Marketplace of opportunities: Online retailing shapes future commerce

As internet penetration rises and Egyptian consumers seek a growing range of brands, online retailing is expanding. While structural constraints on the segment exist, these are expected to ease in the coming years, and more retailers are tapping into the market.

GROWTH SECTOR: Estimates of the market’s size vary. A 2010 report by research and consulting group Arab Advisors calculated that Egypt’s internet users spent $2.1bn online in 2009, including bill payments. Forecasting firm Euromonitor, however, says that e-commerce in Egypt, Saudi Arabia and the UAE combined was worth just over $1bn in 2011.

As elsewhere, online retailing in Egypt offers a number of advantages for consumers and retailers alike. These include access to a wide range of goods, especially those not widely available on the domestic market; price comparison and transparency; convenience; sites’ ability to sell a variety of product categories; and sellers having the opportunity to reach remote areas. These advantages have been particularly important in the consumer electronics segment, which accounts for 60% of transactions on Souq.com, the Arab world’s largest web retailer, according to Omar Soudodi, the firm’s general manager in Egypt. Clothes and fashion brands are catching up, having lagged in the Egyptian market compared to other regions.

FUTURE TRENDS: Large regional e-commerce portals like Souq.com and Mobawaba.com are aided by the fact that major global brands like Amazon have yet to establish a formal presence in the region. As the online retail market grows, the internationals may start to move in. This will sharpen competition for the incumbents as well as further broadening choice for consumers.

E-commerce goes beyond consumers simply buying and selling products through the web; it also extends to online bill payment and other types of banking transactions. Soudodi anticipates that the “next trend” in Egypt will be greater use of online systems for consumer credit. The government could also be encouraged to allow more payments to be made online, he adds.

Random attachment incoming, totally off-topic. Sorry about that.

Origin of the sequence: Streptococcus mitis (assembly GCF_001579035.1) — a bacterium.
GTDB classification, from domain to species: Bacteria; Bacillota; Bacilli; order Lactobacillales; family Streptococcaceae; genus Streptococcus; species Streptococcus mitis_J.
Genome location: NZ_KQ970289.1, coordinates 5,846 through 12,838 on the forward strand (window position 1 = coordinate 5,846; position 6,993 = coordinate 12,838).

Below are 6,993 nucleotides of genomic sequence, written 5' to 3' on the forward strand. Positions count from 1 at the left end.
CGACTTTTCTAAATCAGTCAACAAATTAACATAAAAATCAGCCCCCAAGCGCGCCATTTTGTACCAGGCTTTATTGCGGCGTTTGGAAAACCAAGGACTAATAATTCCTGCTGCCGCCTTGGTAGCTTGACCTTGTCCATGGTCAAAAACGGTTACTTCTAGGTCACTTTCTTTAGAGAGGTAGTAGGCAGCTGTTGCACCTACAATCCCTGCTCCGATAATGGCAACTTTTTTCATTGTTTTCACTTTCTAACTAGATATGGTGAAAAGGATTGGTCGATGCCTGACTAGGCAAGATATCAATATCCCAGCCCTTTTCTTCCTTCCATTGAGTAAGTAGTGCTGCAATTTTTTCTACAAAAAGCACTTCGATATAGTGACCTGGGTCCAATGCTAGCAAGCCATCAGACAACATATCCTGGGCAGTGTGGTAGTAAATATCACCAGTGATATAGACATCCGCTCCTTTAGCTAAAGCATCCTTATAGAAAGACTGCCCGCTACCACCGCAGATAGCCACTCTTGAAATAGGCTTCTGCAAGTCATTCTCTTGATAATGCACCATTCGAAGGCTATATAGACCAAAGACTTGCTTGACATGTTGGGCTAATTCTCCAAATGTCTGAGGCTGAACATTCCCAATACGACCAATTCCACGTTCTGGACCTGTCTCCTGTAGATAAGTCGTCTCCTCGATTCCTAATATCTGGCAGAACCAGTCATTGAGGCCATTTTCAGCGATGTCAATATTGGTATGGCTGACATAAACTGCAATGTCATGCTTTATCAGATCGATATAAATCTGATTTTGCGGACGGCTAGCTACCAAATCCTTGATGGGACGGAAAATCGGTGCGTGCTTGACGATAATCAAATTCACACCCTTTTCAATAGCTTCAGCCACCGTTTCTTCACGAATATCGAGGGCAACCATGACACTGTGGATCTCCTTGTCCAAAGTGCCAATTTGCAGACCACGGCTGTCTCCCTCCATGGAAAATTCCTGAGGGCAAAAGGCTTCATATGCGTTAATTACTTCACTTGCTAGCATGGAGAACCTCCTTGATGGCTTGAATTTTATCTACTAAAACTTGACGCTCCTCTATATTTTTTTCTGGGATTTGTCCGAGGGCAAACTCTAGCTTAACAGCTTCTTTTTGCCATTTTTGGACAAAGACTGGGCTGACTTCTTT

RESPONDING TO CHALLENGES: One issue for the sector is the low penetration of credit cards and even lower percent of cardholders who shop online; currently only 7% of the country’s 30m internet users make online transactions. Retailers have responded by offering payment by cash-on-delivery, which accounts for 70% of transactions on Souq.com. Such challenges provide a business opportunity for firms offering alternative payment processes, the most noted of which is Fawry, a Cairo-based firm that provides alternative payment mechanisms through its 13,000 terminals in banks, post offices and retail outlets nationwide via ATMs and point-of-sale (POS) machines. It also offers payment services through partner banks’ online and mobile banking arms. Fawry has the advantage that its POS terminals are accessible to those without bank accounts.

Still, e-commerce operators would like to see more direct online transactions in the future. Soudodi maintains that banks need to build greater trust in their online systems and be bolder about offering online services. Internet retailers are also engaging in campaigns to increase public awareness of online shopping and payment options, and are working with the Consumer Protection Agency to develop a “trust mark”, which would appear on approved websites. Other challenges the sector faces include complex import procedures and high tariffs, which make international sales (a major component) more difficult. Egypt’s fluid address system, particularly in informal housing areas, is also a complication. Both are challenges that online retailers cannot tackle alone, requiring government cooperation.

While online retailing is still new to Egypt, the segment has grown as more people and businesses come online. The development of e-commerce should have knock-on effects for delivery and logistics companies, an industry that could see significant growth going forward. As more retailers and organisations harness the local online market, and the use of credit cards and online payment methods grow, e-commerce infrastructure will become stronger and able to support demand.

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The Report: Egypt 2012

Industry chapter from The Report: Egypt 2012

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